Cold and Flu Season:

Woman in jacket preparing to run

In our last blog post, we saw that the influenza vaccination appears to be an immunological crapshoot, one with some potentially nasty side effects.  So how does one avoid the crud?  Understanding the battlefield helps you prepare for the fight.

Why is the fall and winter so ho-ho-horrible?
 It’s cold and dry…like my humor

Studies have shown that the 200+ viruses that cause colds, influenza, and influenza-like illnesses survive better and are more easily spread in the cold and dry weather found during this time of year.   Breathing in cold air can constrict the blood vessels in our nose and throat, reducing access of our white blood cells to these areas, which are the main portals of viral entry. Central heating tends to dry things out even more.   This, coupled with the propensity for folks to stay inside, provides a target rich environment for these little spreaders of holiday fear.1

 Too many of Granny’s cookies

For many, the sweet holiday treats are too much of a temptation and our intake of baked goods and candies skyrockets. It starts with Halloween and doesn’t end until after New Years.  These processed, simple carbohydrates increase inflammation and paralyze our immune system for hours after ingestion.2   Some popular headlines will lead you to believe that sugar isn’t bad, but if you dig a little deeper, they are really talking about glucose, the primary fuel source for parts of the immune system.3   Whether you get that glucose from an orange that has vitamin C and other phytonutrients or from that tin of cookies, makes a huge difference.

 Most get an F on their D status

Vitamin D uber important when it comes to your immune system.4   Deficiency is rampant, with over 42% percent of the adult population low in this crucial nutrient.  This number is markedly higher in folks with darker skin, 82% for African Americans and 70% for Hispanics.5   Our main source of vitamin D comes from its production in our skin in response to sun exposure.  During this time of year, the sun is lower in the sky, folks are staying inside, and if they are outside, they are bundled up making it nigh on impossible to make vitamin D.

Stress the souls with loads and folly…Fa la la la la, la la la la

The holidays can be a super stressful time for folks.  Some of the stress is beyond their control as death or distance (physical and/or emotional) separate them from loved ones during this sentimental time of the year.  Some end up having to be too close to that in-law or cousin that jumps up and down on their last nerve; wearing out their welcome from the moment they’ve walked through the door.  Some go into debt trying to meet perceived and unrealistic gift expectations or buying the latest and greatest Game-Station-Xbox-thingy that will just rot their kid’s brain anyways.  Stress, from whatever source, can suppress your immune system.6

Bullets for the battle

Some things you can do to avoid getting and spreading this gruesome gift:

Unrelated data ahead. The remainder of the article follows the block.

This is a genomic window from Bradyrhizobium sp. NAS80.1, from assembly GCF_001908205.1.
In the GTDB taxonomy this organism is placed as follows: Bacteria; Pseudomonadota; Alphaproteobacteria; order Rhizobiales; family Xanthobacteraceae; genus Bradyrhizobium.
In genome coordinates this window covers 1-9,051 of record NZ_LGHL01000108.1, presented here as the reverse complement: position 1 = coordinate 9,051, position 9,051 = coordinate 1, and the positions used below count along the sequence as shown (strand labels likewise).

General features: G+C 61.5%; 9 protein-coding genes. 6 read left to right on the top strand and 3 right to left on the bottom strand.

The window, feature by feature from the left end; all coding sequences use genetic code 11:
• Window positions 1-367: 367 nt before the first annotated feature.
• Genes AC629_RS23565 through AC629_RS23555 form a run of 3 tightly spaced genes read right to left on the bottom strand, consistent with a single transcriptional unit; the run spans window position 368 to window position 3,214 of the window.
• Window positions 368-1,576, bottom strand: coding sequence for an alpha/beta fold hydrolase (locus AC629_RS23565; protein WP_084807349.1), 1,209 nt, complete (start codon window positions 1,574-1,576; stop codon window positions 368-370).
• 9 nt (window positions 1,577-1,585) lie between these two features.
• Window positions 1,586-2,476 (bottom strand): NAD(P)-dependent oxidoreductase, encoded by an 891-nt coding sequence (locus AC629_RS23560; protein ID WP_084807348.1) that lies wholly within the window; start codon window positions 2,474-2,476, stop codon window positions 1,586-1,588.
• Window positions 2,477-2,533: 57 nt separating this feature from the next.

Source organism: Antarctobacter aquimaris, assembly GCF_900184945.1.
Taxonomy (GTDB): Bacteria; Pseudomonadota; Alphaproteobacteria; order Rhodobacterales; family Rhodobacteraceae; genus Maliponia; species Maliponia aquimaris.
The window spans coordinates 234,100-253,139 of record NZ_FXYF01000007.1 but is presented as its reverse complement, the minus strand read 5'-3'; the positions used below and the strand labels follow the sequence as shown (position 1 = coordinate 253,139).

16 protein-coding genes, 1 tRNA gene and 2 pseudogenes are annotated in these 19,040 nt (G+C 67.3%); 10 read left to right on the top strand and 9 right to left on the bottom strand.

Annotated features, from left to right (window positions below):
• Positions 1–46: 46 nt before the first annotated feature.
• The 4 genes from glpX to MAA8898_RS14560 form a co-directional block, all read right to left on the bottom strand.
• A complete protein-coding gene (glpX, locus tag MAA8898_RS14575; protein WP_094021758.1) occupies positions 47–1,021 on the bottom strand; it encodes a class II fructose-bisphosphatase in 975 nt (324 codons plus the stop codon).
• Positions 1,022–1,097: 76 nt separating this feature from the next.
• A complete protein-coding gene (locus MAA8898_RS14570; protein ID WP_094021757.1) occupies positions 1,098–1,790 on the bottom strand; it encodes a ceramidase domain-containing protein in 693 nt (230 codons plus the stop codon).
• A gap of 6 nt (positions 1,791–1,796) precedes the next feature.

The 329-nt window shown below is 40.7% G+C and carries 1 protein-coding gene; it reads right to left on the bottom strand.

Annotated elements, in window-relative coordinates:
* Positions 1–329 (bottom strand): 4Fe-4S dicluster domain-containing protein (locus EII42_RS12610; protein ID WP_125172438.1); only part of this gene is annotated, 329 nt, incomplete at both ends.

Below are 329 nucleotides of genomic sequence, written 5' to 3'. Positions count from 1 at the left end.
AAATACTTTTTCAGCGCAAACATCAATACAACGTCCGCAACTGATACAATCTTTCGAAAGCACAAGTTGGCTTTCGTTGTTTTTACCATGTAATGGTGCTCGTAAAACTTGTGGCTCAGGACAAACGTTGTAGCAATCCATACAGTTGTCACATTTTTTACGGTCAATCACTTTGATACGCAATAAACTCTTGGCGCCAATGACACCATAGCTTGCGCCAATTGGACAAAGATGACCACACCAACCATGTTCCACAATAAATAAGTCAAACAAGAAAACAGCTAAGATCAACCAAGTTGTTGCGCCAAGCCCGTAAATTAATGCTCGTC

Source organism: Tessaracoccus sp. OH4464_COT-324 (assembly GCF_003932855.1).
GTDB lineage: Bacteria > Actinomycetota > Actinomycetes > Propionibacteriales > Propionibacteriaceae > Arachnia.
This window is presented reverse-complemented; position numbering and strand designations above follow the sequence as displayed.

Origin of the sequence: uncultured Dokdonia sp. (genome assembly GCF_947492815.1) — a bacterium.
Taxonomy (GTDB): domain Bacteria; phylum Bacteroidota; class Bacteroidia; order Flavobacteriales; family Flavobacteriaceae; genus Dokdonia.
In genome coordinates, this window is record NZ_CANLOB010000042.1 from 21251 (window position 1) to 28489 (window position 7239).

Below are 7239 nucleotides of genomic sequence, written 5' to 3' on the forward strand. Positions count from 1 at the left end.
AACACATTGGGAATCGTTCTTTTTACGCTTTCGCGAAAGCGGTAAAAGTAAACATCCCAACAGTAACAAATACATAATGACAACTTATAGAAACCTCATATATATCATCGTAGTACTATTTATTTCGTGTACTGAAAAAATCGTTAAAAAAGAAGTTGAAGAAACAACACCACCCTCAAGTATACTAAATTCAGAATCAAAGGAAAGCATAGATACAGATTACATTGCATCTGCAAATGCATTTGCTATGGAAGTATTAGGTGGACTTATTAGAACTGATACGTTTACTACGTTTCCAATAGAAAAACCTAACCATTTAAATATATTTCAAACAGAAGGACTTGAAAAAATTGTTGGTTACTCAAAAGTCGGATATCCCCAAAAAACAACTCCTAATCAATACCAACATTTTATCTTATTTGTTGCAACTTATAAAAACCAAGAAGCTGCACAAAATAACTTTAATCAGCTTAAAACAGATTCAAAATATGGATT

·         Consider using a humidifier if your environment is dry.1

·         Employ frequent hand washing.

·         Avoid crowded and enclosed areas.

·         Don’t smoke.

·         Reduce alcohol consumption.

·         Avoid extra stress.  Employ stress reduction techniques if you run into it.

·         Get 7-9 hours of sleep nightly.

·         Stay hydrated…with water.

·         Take a probiotic.7

·         Get regular exercise.8

·         Step away from the sweets.

·         Eat a nutrient-dense diet with adequate protein and micronutrients (particularly zinc and vitamins A, D, E, B6 and B12).8

·         Get your vitamin D level checked and supplement as necessary.

 

Stay tuned for our next blog post where we’ll teach you a little more about viruses and if you get the crud, how to fight it.

Blessings,

Jason

 

References:

1.        www.bbc.com/future/story/20151016-the-real-reason-germs-spread-in-the-winter

2.        https://academic.oup.com/ajcn/article-abstract/26/11/1180/4732762

3.        www.theatlantic.com/science/archive/2016/09/glucose-inflammation/498965/

4.        https://ods.od.nih.gov/factsheets/VitaminD-HealthProfessional/

5.        www.ncbi.nlm.nih.gov/pubmed/21310306

6.        www.apa.org/research/action/immune.aspx

7.        www.cambridge.org/core/journals/british-journal-of-nutrition/article/bifidobacterium-bifidum-r0071-results-in-a-greater-proportion-of-healthy-days-and-a-lower-percentage-of-academically-stressed-students-reporting-a-day-of-coldflu-a-          randomised-doubleblind-placebocontrolled-study/897D9E0E486BB1F3BAF3A0786AF2CCBE

8.        www.gssiweb.org/en/sports-science-exchange/article/sse-151-effects-of-exercise-on-immune-function

About the Author

Jason Gourlas, MPAS PA-C

For as long as he could remember, Jason has wanted to be a detective.  While serving as an Army medic, Jason realized that medicine combined detective work with his other love, science. He went through the Army PA program at Fort Sam while serving as a member of the Texas Army National Guard.  During his 22 + years in medicine, he has had a wide variety of experience in family practice, emergency medicine, neurotology (hearing and balance specialty), and surgical/trauma critical care.  For the last several years he has been studying and practicing functional and integrative medicine. He maintains certification in functional medicine through the American Academy of Anti-aging Medicine. 

About the Author

Jason Gourlas, MPAS PA-C

For as long as he could remember, Jason has wanted to be a detective.  While serving as an Army medic, Jason realized that medicine combined detective work with his other love, science.

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